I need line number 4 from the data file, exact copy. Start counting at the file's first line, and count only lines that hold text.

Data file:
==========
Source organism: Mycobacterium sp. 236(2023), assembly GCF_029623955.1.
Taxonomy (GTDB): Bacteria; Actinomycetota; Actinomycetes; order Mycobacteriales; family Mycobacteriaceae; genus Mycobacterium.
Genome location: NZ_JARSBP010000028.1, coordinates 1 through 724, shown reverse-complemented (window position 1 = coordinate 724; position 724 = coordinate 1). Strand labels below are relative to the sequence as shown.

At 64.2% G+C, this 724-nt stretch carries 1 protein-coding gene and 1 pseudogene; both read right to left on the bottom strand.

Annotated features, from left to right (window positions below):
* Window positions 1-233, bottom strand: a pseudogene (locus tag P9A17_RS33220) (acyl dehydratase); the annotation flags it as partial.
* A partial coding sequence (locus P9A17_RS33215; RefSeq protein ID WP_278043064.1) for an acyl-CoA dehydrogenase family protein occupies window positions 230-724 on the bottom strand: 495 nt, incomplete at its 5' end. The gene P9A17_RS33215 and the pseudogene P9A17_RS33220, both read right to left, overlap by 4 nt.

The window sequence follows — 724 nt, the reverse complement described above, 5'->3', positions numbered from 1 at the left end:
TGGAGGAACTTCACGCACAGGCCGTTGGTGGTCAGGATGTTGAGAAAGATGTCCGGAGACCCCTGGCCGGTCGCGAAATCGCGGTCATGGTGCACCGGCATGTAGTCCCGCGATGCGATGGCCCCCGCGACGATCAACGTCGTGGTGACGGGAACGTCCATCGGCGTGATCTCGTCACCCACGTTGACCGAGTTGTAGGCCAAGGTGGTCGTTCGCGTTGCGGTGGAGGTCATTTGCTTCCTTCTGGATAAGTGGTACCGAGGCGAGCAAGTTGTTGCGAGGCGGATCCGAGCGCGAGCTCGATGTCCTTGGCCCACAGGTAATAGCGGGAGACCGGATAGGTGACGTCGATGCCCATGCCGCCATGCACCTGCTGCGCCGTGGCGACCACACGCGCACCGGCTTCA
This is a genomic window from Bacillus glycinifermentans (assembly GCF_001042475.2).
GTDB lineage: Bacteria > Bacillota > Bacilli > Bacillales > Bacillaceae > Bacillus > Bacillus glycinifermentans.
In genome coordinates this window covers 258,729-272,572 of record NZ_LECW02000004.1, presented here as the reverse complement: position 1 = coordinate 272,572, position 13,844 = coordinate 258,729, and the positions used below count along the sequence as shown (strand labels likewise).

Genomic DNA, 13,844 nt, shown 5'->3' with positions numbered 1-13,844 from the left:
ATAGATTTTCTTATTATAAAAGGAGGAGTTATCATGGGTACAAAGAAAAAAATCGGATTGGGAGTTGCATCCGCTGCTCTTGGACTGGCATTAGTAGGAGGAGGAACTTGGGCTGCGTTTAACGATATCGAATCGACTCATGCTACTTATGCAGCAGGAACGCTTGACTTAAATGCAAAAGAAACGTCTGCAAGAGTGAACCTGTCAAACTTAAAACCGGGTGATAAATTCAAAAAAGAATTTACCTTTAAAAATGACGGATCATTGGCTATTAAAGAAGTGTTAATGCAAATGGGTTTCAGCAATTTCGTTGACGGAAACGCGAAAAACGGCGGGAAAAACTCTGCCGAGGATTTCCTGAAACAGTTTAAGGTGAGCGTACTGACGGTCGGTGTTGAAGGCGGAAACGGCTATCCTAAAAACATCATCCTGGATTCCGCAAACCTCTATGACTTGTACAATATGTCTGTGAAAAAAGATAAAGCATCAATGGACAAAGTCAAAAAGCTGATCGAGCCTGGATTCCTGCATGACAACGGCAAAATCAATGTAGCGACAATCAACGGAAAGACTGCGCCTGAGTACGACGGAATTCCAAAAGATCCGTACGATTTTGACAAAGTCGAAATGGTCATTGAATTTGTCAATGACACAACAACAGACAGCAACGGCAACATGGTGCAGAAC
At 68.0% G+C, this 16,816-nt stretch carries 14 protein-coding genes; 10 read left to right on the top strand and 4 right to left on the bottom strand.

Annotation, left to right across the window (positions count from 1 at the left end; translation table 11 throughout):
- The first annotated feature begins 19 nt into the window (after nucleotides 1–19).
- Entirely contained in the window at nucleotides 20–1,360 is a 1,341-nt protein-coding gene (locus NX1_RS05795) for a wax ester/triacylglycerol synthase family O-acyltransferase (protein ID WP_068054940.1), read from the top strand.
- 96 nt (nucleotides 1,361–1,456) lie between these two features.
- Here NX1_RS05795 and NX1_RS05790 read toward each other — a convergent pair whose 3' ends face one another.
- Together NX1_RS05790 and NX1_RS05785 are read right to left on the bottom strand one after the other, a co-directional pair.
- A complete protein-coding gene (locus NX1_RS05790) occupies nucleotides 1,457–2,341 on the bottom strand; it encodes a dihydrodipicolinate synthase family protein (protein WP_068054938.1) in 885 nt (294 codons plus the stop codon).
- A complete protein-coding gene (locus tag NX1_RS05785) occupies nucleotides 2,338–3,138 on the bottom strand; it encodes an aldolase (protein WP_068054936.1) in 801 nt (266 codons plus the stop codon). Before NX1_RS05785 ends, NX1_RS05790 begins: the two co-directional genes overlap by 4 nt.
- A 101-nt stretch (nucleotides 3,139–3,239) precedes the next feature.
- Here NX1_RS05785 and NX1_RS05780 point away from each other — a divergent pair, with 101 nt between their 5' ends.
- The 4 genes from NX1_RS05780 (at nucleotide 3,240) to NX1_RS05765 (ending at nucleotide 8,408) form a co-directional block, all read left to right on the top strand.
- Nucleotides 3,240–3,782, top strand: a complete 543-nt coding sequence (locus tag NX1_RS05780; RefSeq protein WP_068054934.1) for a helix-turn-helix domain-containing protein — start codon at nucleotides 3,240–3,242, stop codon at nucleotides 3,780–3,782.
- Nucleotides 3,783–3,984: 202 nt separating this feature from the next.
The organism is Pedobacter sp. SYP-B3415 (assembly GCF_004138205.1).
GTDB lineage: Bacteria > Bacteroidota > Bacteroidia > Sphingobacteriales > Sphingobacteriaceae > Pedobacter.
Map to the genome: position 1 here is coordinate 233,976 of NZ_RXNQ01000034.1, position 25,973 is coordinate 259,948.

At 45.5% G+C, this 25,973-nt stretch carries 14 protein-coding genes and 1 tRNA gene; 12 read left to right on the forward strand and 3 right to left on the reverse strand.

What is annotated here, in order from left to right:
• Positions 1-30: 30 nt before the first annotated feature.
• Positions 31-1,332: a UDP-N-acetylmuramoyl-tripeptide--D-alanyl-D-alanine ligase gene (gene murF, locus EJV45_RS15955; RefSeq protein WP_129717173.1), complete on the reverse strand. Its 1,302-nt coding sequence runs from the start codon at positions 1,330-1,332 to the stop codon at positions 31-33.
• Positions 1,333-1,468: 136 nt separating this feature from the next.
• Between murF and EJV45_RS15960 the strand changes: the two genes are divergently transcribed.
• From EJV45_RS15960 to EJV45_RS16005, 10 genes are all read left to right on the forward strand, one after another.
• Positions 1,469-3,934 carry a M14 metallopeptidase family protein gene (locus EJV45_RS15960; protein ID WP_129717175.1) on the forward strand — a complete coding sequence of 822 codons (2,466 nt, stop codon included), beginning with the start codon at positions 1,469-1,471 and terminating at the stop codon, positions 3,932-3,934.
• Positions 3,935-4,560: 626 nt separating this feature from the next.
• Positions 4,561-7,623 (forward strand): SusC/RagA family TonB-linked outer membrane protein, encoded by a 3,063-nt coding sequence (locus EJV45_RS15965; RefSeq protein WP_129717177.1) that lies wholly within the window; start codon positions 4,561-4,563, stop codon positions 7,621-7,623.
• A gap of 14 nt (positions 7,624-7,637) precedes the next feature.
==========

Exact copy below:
At 64.2% G+C, this 724-nt stretch carries 1 protein-coding gene and 1 pseudogene; both read right to left on the bottom strand.